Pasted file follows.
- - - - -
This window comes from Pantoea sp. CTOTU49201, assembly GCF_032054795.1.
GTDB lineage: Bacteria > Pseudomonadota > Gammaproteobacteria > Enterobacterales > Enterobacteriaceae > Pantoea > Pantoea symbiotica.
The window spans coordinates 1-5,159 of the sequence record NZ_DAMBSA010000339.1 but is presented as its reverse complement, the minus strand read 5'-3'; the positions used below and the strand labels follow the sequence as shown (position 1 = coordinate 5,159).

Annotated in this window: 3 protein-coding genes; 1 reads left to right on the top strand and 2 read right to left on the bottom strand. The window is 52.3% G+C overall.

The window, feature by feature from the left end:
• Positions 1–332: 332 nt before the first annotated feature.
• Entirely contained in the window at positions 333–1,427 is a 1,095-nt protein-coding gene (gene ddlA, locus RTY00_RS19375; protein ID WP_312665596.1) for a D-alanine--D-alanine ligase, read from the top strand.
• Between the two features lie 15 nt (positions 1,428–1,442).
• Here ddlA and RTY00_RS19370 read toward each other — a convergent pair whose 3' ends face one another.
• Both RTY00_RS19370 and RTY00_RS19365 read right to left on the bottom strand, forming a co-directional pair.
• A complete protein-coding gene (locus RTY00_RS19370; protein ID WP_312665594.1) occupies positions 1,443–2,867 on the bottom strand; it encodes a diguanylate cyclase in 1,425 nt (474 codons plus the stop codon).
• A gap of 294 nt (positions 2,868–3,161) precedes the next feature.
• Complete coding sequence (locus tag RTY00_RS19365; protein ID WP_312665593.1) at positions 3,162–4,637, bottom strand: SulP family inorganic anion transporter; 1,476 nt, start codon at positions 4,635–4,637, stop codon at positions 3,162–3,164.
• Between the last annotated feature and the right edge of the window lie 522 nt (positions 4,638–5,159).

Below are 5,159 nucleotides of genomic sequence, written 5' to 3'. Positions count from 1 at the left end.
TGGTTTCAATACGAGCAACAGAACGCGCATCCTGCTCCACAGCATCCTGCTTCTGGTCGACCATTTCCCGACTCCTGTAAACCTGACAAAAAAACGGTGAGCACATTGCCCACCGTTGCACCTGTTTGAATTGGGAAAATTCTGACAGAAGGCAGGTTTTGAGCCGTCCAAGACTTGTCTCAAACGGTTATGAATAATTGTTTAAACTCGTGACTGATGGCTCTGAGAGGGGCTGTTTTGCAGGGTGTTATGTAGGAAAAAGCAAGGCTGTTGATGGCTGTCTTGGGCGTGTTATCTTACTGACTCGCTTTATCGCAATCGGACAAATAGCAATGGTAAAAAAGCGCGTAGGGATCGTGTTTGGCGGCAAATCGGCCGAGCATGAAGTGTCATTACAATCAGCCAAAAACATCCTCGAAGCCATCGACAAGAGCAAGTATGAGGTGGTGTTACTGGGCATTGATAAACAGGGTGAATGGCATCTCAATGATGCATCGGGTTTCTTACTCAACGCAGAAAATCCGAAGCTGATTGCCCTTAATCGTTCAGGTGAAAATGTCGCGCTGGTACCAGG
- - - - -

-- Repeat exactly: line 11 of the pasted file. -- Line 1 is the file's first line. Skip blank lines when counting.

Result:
• A complete protein-coding gene (locus RTY00_RS19370; protein ID WP_312665594.1) occupies positions 1,443–2,867 on the bottom strand; it encodes a diguanylate cyclase in 1,425 nt (474 codons plus the stop codon).